Round table “Suppressing labor and employment related discrimination” held in Belgrade was an occasion for Brankica Janković, the Commissioner for the Protection of Equality and Christin Luders, Director of German Federal Directorate for Combatting Discrimination to present their respective experience and opportunities for promoting equality in this particular area.
Commissioner Janković stressed that the overwhelming majority of complaints filed with the Commissioner for the Protection of Equality refers to labor and employment related discrimination.
„Approximately one third of complaints launched with the Commissioner for the Protection of Equality pertain to perpetrated discrimination in this area, hence we have our work cut out for us in eliminating prejudice regarding workers belonging to marginalized social groups. I take this opportunity to acknowledge good work of employment sites and web portals that have opted to abide by our recommendations and refrain from posting job announcements containing discriminatory eligibility criteria such as gender, age and appearance of job applicants. Some have ventured even further by posting summary guidelines aimed at eliminating discriminatory job prerequisites”, said Commissioner Janković.
Christin Luders, Director of German Federal Directorate for Combatting Discrimination said that labor and employment related discrimination is present in Germany and that women and migrants are most vulnerable. „In the current situation, when we face refugees looking for employment on daily basis, there can be no room for discrimination. We must ensure equal opportunities to all job seekers”, said Christina Luders.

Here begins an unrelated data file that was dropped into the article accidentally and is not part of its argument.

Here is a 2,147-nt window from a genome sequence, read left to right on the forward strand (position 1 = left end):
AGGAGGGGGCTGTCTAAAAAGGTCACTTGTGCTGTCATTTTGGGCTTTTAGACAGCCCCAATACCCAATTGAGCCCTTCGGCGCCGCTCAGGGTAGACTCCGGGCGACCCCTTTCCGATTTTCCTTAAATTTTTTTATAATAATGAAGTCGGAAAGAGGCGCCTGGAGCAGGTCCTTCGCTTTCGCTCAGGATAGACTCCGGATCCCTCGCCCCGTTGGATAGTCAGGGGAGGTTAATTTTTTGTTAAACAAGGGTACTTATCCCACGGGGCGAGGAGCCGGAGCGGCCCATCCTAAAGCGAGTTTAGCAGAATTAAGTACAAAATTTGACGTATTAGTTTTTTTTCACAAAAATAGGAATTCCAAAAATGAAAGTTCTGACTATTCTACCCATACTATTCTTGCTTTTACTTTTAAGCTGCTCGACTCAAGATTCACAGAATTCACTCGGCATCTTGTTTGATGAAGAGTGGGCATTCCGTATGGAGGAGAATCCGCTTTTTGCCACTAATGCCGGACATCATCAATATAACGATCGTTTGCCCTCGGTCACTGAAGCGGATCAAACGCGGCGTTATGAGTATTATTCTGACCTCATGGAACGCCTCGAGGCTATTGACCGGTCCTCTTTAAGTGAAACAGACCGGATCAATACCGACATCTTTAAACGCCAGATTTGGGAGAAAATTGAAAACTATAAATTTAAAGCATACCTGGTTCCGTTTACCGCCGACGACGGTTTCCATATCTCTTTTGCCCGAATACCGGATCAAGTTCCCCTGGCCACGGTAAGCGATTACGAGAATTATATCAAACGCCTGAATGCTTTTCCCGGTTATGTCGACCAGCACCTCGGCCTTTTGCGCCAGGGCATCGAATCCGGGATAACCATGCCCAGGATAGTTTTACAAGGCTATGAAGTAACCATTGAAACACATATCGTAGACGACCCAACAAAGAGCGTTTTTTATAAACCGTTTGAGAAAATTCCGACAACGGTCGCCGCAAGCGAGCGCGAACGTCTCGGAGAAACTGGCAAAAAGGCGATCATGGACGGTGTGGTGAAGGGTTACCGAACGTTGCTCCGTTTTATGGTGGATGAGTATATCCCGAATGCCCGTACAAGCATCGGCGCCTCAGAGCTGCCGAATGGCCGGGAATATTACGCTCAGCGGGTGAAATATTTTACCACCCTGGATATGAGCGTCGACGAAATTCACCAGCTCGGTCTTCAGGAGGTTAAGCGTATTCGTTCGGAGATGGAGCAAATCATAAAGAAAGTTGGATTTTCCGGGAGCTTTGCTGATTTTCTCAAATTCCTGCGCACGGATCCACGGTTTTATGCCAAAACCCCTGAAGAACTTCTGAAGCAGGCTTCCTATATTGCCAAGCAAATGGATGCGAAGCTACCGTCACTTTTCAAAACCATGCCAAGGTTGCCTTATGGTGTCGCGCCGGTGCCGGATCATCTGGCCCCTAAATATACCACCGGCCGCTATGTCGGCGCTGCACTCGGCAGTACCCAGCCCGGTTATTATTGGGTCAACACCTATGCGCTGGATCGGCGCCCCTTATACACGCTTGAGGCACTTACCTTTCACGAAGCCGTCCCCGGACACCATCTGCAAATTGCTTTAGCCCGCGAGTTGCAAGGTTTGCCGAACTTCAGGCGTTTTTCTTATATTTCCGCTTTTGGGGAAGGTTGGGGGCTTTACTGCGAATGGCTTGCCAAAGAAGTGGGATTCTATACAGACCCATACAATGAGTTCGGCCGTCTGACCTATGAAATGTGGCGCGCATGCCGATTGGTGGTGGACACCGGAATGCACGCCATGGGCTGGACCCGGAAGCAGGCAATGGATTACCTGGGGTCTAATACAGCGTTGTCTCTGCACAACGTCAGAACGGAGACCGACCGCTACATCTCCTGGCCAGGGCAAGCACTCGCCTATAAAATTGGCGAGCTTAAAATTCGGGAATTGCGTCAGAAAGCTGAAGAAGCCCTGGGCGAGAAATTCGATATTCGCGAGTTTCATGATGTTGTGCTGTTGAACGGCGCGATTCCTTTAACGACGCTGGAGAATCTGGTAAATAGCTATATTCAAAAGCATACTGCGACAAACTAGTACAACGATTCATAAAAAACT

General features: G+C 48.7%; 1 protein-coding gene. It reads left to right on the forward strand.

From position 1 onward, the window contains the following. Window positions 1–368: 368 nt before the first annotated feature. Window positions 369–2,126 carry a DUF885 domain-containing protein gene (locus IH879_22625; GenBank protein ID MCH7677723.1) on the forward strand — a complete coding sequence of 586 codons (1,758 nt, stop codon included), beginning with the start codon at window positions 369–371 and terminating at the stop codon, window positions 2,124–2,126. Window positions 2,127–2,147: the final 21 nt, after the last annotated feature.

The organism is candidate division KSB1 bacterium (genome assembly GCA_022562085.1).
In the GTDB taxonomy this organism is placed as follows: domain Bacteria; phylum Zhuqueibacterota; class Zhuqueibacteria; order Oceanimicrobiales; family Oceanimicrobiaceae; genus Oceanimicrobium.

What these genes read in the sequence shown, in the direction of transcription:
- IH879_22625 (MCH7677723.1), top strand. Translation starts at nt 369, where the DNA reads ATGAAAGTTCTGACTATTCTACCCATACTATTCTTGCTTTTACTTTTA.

Christina Luders and her team members presented “Anonymous job application” project at this round table which was held as part of GIZ’s Legal and Judiciary Reform Program. Other attendees included representatives of the National Employment Service, Serbian Chamber of Commerce, Infostud employment website, Ministry of Labor and Employment, Veteran and Social Affairs.
At the outset, this was a pilot project of the German Federal Agency for Combatting Discrimination and in 2012 representatives of large companies such as German Post, Deutsche Telecom, L’Oreal, P&G, local and provincial employment services and a number of small and medium companies joined the project. This project is still running in Germany and implies that personal data, such as name, surname, gender, age, national affiliation and photograph of job applicants is omitted from the job application. It is only in the second stage of the selection process that the identity of a job seeker is revealed. Women were the group that benefited from this project the most as they began receiving more invitations to the second round of job interviews, ergo their chance of being offered employment spiked. This project showed that candidates who applied anonymously had 54% greater chance of finding employment than when applying by submitting a form which contains their personal data. In terms of migrants i.e. residents of Germany of Turkish or Arabic descent the effects were very good too.